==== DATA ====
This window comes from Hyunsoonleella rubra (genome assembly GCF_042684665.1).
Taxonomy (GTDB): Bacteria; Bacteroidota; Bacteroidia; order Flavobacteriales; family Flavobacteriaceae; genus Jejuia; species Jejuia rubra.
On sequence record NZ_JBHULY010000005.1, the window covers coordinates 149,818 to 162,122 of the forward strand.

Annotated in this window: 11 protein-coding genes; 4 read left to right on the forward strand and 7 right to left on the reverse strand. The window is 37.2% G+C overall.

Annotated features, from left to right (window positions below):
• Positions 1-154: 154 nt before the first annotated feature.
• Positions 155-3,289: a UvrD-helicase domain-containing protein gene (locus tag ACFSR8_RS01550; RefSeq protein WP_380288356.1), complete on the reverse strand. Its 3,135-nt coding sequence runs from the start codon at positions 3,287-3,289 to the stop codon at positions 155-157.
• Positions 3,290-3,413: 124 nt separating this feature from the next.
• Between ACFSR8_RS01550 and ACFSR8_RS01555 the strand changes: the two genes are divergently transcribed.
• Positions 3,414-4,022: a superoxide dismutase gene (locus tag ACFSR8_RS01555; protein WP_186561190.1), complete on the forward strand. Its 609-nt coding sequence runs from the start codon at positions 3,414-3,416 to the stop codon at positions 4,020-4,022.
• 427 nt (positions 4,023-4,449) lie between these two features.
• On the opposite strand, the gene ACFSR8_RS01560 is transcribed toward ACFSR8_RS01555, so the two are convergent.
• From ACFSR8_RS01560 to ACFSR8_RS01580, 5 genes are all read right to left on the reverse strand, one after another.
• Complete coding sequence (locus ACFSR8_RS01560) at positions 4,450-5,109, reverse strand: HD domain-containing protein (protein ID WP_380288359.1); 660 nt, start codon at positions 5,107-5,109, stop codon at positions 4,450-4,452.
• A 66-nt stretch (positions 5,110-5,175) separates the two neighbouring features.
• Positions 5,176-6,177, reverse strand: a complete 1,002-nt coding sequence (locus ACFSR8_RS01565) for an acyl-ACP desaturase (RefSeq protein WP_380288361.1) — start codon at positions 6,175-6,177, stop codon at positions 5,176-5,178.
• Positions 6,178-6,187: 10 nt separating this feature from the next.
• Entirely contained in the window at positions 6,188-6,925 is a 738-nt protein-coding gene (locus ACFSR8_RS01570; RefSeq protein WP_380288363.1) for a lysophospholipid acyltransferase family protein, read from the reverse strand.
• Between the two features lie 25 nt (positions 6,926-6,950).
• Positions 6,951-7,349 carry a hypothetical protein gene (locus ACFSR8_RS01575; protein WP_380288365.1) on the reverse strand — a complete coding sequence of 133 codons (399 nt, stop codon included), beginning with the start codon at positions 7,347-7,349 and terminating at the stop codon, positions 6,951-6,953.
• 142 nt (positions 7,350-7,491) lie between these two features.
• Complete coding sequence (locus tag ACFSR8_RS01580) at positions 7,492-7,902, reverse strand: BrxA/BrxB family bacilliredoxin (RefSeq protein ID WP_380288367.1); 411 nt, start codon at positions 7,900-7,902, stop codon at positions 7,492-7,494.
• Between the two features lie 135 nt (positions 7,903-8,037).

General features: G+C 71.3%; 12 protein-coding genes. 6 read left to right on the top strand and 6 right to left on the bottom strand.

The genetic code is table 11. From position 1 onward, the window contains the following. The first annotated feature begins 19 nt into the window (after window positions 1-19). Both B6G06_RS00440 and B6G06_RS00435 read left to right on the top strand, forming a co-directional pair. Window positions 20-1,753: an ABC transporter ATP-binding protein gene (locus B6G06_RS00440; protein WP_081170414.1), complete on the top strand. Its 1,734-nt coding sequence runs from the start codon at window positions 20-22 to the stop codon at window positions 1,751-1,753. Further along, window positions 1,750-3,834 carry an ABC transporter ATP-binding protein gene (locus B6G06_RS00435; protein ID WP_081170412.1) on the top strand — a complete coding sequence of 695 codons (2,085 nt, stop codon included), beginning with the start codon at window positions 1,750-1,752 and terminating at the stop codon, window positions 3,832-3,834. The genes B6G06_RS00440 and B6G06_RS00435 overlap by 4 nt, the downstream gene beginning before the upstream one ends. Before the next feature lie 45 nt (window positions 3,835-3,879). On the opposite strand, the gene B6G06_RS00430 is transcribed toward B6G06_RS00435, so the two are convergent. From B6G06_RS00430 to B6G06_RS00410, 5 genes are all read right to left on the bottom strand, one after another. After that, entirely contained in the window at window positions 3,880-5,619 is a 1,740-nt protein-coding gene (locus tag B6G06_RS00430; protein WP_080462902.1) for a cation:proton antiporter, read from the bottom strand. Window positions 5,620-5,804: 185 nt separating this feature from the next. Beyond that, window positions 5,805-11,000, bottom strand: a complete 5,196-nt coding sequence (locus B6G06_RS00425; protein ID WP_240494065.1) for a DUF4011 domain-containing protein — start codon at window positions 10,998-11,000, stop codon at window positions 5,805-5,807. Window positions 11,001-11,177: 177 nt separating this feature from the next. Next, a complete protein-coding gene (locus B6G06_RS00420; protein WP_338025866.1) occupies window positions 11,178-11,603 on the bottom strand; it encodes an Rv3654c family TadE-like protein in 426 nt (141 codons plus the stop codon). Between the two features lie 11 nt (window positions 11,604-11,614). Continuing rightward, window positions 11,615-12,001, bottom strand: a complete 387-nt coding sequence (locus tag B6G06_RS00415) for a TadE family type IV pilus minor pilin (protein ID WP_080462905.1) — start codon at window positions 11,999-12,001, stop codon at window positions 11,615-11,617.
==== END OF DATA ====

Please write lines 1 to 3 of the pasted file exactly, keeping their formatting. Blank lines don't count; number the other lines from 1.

This window comes from Hyunsoonleella rubra (genome assembly GCF_042684665.1).
Taxonomy (GTDB): Bacteria; Bacteroidota; Bacteroidia; order Flavobacteriales; family Flavobacteriaceae; genus Jejuia; species Jejuia rubra.
On sequence record NZ_JBHULY010000005.1, the window covers coordinates 149,818 to 162,122 of the forward strand.